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India’s former Chief Economic Advisor and former chief economist of the World Bank, Kaushik Basu has warned the government that the economy would take a turn for the worse next year besides greater suffering for people in the days ahead and of a new form of corruption building up in the wake of the withdrawal of Rs 500 and Rs 1,000 notes.
Basu has been quite critical of the government’s move after it was first announced on November 8, having tweeted that the economics of demonetisation was complex and that the collateral damage was likely to far outstrip its benefits, joining a growing number of those who have slammed the government’s decision, including former Prime Minister Manmohan Singh.
According to him, the currency shortage in the country is unlikely to ease any time in the near future. He said that close to Rs 12 lakh crore has already come into the banking system of the total high value notes in circulation of around Rs 15 lakh crore. However, the RBI has supplied only Rs 4 lakh crore notes. Around Rs 6 lakh crore will be supplied by the end of December 30, leaving a big shortage, he said at the third N R Kamath Colloquium at the Indian Institute of Technology, Bombay. on Friday.
Basu, who was the Chief Economic Advisor of the UPA government during 2009-12 and is currently the C Marks Professor of Inetrnational Studies and Professor of Economics at Cornell University, hit out at the demonetisation drive, saying “it’s a wrong step with design flaws … that needs to be corrected. It’s hurting people which are not the intended target.”
Basu said that there will be deeper second and third round effects of the demonetisation move including an imminent slump in growth of economy. “The RBI said GDP growth will come down from 7.6 percent to 7.1 per cent this year. I think it will be 7 per cent or 6.9 per cent. The next year will be worse as productivity will suffer and agriculture sector will be hit,” he said.
Basu cited the example of the only other precedence of demonetisation in the country in 1978. While it was a ‘small demonetisation’ as only the Rs 1000 notes were demonetised, the following year was when independent India had the worst growth. “In 1979-80, India grew by -5.2 percent… Maybe there was some role to be played by the demonetisation,” said Basu adding that interfering with the law of the market was not good for the economy.
Basu said the support for demonetisation is unlikely to last for a long time once the people undergo sustained hardship over currency shortage and the economy and agriculture faces slowdown. Productivity will suffer and demand for certain things will rise and others will fall, he said. Cautioning the government over the ‘money mules’ who will convert black money into white money for others, Basu said, “a new form of corruption is already building up in the country. People can easily create black money using Rs 2,000 notes. Besides, demonetisation has already spawned a new black market to service people wishing to offload old notes. Large amounts of cash are broken into smaller blocks and deposited by teams of illegal couriers.”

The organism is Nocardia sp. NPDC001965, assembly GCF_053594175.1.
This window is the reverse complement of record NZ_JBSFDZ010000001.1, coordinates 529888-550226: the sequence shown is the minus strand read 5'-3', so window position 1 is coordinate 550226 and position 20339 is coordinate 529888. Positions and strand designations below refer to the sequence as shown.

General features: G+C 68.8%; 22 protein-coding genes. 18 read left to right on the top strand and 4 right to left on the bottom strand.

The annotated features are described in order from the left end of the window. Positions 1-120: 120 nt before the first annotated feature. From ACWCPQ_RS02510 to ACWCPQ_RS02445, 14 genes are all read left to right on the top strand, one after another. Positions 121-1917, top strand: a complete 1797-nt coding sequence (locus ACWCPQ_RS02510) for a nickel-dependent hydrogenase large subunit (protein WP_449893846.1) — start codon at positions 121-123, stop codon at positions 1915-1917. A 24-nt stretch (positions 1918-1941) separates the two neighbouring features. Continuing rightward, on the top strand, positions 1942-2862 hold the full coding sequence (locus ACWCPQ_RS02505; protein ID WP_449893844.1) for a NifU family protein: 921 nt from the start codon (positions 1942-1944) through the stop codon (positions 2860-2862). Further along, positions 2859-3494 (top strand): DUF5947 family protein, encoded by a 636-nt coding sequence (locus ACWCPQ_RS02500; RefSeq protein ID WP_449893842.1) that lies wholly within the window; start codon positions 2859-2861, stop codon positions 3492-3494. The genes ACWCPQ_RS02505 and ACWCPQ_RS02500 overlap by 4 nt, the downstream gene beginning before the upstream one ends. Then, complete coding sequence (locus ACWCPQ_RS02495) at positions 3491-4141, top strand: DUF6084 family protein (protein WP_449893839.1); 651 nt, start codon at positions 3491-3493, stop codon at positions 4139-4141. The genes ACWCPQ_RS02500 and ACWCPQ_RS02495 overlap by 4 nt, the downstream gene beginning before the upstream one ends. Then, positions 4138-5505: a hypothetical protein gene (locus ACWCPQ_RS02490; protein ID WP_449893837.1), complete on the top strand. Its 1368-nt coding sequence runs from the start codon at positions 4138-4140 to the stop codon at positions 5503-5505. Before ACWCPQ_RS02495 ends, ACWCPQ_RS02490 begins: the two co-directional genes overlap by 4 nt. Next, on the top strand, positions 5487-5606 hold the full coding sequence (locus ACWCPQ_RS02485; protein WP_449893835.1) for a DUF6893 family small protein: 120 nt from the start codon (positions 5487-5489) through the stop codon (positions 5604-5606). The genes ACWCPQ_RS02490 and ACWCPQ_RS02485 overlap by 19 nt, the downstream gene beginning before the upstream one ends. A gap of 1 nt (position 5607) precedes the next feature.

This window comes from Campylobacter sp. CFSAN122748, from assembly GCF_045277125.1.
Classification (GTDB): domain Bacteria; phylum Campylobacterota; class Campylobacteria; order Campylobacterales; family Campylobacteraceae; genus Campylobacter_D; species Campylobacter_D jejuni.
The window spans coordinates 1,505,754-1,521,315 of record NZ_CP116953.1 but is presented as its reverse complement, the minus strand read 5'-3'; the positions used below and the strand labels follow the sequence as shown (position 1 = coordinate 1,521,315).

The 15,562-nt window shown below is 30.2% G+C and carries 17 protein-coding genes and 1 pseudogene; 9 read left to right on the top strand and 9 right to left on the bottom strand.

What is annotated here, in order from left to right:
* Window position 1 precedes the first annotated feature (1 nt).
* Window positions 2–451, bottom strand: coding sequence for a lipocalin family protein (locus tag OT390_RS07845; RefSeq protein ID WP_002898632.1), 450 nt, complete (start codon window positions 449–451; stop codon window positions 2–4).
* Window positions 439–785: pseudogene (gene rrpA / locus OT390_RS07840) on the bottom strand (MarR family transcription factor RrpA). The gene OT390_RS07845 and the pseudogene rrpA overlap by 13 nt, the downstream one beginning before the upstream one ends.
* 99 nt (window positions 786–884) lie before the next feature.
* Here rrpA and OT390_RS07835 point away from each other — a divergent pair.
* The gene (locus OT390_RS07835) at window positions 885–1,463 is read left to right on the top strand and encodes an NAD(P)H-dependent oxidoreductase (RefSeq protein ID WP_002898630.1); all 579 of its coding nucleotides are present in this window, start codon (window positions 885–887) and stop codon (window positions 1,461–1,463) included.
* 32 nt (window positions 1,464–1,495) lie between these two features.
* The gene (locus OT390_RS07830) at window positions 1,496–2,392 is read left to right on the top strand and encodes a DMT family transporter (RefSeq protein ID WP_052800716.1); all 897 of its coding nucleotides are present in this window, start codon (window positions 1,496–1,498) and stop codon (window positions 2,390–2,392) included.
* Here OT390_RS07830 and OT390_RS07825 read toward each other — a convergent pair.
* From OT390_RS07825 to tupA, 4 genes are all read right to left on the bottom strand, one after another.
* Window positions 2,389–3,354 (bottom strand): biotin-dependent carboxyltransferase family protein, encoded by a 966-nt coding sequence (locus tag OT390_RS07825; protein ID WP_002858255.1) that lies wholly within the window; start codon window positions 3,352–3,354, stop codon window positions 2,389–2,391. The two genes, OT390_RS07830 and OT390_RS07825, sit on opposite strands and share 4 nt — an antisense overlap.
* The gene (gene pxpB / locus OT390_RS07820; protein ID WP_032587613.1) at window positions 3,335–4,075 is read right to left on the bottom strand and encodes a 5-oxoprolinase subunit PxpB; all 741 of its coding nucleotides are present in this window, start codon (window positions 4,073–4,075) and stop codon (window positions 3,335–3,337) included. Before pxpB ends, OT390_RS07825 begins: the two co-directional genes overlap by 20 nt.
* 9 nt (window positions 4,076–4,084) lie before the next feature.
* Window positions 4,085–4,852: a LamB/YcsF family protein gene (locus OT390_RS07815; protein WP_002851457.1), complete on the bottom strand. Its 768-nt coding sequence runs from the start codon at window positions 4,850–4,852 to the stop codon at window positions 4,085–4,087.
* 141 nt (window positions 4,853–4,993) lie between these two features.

Quoting World Bank and McKinsey reports, Basu said black money is around 20-25 per cent of the country’s GDP and tackling corruption and black money would require changing institutions and mind-sets and formulating suitable policies considering the complexities of the economy and society. Close to 98 per cent of the transactions in the country are by cash, he said, adding, “it could make the old Rs 500 notes legal tender again. The government can use ‘helicopter’ money to inject more funds into the system. It will take some time for the country to get into the digital mode”
Basu said Rs 500 and Rs 1,000 notes form 86.4 per cent of the value of currency in circulation. “To suddenly jam on the brakes on these has to have huge effects on the economy. The first effect observed is people queuing up to exchange money,” Basu said and added that these effects will appear smaller compared to the future effects that the move is bound to have. “Because of this huge jamming [of currency] that has taken place due the demonetisation, the government has to step in everywhere. They are trying to bring new rules, regulations, trying to get into the market. This is interfering with the invisible hand which is the law of the market,” Basu said.
In another example, Basu said that Brazil’s measures to fight corruption following major scandals had side-effects, too and the country was grappling with a current growth rate of -3.2 per cent.
Basu challenged the reasons cited by the government for the demonetisation move. “That the demonetisation will counter India’s problem of fake Indian currency notes was a non-argument,” he said. He said the move will not catch the menace at its root — the source where the counterfeit currency is printed — as the fake currency was already in circulation among people who had nothing to do with the source.
Moreover, the problem will not be wiped out as soon new counterfeit notes of the denomination of Rs 2,000 and Rs 500 will be printed. “For this what you need to do is keep improving the quality of currency notes gradually,” he said.
He thrashed the government’s claim that taking black money out of the system would dampen inflation.